The digital revolution has brought about a world where an abundance of data and information is just a click away. The data created from those clicks and views bring benefits but also come with the responsibilities of building trust, providing protection and fostering transparency for data.
Alongside other major industry power players, Nielsen thought leaders recently facilitated a discussion on these hot-button topics at Advertising Week New York 2018.
Questions persist around how the industry can foster an environment of trust and transparency as the media business is undergoing a period of rapid evolution. “Anything less than the correct path forward could not just hinder consumer trust, but impact bottom lines,” said Megan Clarken, President of Nielsen’s Watch Business, during her main stage talk (pictured above).
“We owe it to ourselves as an industry and we owe it to the consumers that we serve…to not mess with this [trust]. To make sure that we get this right,” said Megan. “We welcome the work that’s going on at the moment, whether that be GDPR or anything that’s going on to tighten up security, tighten up the privacy and protect the consumers that are our clients.”
Following Megan’s talk, she introduced a spirited panel discussion moderated by Peter Bradbury, EVP, National Media Client Services at Nielsen. Among other topics, the panel spoke about the responsibility of industry players to be protectors of data while also using its granularity to unlock insights that propel businesses to new heights and drive client value.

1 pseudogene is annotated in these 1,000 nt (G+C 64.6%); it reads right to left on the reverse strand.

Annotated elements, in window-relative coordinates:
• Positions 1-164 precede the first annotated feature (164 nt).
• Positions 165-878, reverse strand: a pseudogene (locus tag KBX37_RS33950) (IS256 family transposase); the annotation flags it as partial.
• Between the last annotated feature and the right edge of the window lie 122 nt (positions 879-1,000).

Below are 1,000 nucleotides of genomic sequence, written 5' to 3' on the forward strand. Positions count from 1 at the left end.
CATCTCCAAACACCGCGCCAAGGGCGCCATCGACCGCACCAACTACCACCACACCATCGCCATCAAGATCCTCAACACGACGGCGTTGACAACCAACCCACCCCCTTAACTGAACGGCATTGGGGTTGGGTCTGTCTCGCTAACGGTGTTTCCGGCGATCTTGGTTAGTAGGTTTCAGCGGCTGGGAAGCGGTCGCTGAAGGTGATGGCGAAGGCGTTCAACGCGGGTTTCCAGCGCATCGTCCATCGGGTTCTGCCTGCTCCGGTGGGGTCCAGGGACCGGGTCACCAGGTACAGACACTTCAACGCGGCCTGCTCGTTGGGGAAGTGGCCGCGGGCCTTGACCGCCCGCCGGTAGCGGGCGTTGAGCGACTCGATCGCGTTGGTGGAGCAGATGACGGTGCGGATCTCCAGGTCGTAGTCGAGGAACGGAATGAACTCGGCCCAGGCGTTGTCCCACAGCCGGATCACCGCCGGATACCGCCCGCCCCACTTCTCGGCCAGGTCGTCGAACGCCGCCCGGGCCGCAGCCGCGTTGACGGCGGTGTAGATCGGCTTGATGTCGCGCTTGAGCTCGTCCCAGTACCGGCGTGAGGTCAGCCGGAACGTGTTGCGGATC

The panel included representatives across key areas of the media industry, with Tom Ziangas (SVP, Research & Insights, AMC Networks Inc.), Brad Smallwood (VP, Marketing Science, Facebook), Michele Donati (SVP & Managing Director, WHERE Group, Horizon Media), and Jed Dederick (VP, Business Development, The Trade Desk) all joining Peter on stage.
“We have a responsibility to have a platform that is safe…that consumers and people can trust,” said Brad.
The panelists expressed how their companies have put privacy at the forefront of their concerns, acknowledging that the troves of data in the digital world bring about not only exciting, new opportunities, but also a requirement to protect it.
Tom noted that the data AMC leans on for decisioning needs to be trusted as well.
“I need to make sure that the data inputs that are coming in are data inputs that we believe in and have a level of [trust] to [them],” said Tom. “There’s a level of trust that comes with the Nielsen name and the data that we get, and I think that’s really, really important.”
Jed explained that transparent, trusted and reputable data is paramount for the industry, especially for advertisers looking to deliver relevant ads to consumers.
“As we improve the consumer experience of advertising, they’re trusting us to use their data in positive ways and to improve their experience of just consuming content…The conversation gets a whole lot better,” Jed added.
While companies are ultimately competing with one another in the space, a push toward more collaboration and connectivity between entities was also discussed. This included working towards common standards and collaborative consumer trust initiatives, as well as a need for common languages that are transparent and open to accreditation.
“The days of the wild west are over,” said Michele. “Buyers and sellers are getting much closer…now we’re much more transparent with our media owners…and they’re much more transparent.”